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Help for cleft children in

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India country facts
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Over a million girls and boys die before their fifth birthday each year in India. In absolute numbers, this is the highest child mortality worldwide.
Every year some 40,000 children in India are born with cleft lip and palate. Many families cannot afford the treatment these children need.
Some 80 percent of the Indian population has no health insurance and therefore no reliable access to medical care.
More than 34,000 operations since 2003 are the result of our work in India. In four cleft centers, the children receive not only the cleft surgery, but also many followup therapies, for even better results.
Our work in India would not be possible without our strong network of dedicated workers: some 150 doctors, nurses, therapists and project staff work to give cleft children a better life.
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Help needed

There are many cleft children in need of help in India. Some 40,000 children are born with cleft lip and / or palate every year in India. Many older children and even adults never got treatment and have to live with untreated clefts. They desperately need help. India has enjoyed great economic progress, but many Indians, especially in the rural areas, continue to live in deep poverty.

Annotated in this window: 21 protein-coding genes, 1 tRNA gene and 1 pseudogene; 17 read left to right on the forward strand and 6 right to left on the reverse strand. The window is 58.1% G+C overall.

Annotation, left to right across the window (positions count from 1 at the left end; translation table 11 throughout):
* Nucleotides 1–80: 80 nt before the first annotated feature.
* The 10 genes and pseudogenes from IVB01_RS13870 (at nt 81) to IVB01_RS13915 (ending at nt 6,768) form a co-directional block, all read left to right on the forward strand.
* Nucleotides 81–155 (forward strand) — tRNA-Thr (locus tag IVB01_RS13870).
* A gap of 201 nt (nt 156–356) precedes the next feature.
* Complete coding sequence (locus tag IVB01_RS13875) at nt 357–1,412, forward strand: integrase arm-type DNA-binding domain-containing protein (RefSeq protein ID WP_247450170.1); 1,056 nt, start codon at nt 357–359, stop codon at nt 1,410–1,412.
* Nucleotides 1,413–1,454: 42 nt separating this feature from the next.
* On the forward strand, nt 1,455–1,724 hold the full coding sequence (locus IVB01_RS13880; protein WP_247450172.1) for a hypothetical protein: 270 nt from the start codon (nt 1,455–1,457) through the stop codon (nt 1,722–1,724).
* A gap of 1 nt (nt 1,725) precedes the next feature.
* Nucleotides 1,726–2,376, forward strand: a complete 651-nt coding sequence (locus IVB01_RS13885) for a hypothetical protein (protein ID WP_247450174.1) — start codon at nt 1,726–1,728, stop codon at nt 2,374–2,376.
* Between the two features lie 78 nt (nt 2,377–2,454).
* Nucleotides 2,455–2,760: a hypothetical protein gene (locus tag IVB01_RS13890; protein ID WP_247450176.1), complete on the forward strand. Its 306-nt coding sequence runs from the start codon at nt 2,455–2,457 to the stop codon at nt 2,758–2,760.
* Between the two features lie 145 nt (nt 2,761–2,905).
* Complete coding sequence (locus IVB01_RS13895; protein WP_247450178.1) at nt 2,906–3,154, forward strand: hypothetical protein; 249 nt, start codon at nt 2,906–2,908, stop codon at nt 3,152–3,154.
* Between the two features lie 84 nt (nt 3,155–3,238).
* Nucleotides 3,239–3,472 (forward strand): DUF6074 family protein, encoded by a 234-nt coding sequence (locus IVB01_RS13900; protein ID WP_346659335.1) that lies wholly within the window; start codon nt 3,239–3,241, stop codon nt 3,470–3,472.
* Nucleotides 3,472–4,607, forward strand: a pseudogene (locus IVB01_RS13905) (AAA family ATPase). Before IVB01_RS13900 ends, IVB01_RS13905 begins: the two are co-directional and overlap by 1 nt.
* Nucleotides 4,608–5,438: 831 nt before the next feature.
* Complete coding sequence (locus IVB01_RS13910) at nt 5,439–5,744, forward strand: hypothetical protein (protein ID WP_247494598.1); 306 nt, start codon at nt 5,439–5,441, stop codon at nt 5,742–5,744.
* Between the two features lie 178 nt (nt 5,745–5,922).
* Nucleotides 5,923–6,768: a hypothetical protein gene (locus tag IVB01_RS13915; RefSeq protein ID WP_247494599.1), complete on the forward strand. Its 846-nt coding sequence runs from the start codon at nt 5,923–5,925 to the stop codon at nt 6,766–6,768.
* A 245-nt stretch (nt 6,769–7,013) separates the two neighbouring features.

Of the 1.4 billion Indians, as many as 900 million still live in poverty. Children suffer the worst, and cleft children are particularly hard hit. Their visible disfigurement and their “different” looks often leave them cast out by their communities.

Cleft children in India: Difficult lives

Even the parents often falsely believe that the cleft is a punishment for a sin. Fathers sometimes leave the families to escape what they feel is an unbearable situation. Mothers are shamed for bringing the “curse” into the family. The children are hidden out of shame and have to live lonely lives of isolation. Often, the families do not know that the cleft can be healed.

But without treatment, the children face hard lives. One in twelve cleft children in India dies before their first birthday. They die from malnutrition and neglect, or from diseases they can’t survive in their weakened state. Only long-term aid and education can change this sad situation. This in turn requires the help of many committed partners in the communities, patience and commitment.

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Our partners in India

We have been providing help to cleft children in India since 2003. India is our largest project country: In most years, some 3,000 surgeries are carried out at more than 20 locations across India. In 2021, our teams provided 3,271 surgeries – even though they Covid was limiting the accessibility.

In Kolkata, Hyderabad, Bangalore and Mysore, we offer comprehensive cleft therapy in addition to the basic surgery. Interdisciplinary teams including pediatricians, orthodontists, ear nose and throat specialists, psychotherapists and speech therapists help the patients before and after their surgeries.

Since 2015, our treatment offers for cleft children in India are being organized by our partner organization ABMSS (Akhila Bharatha Mahila Seva Samaja) in Bangalore. ABMSS is the contact for the head surgeons and their teams.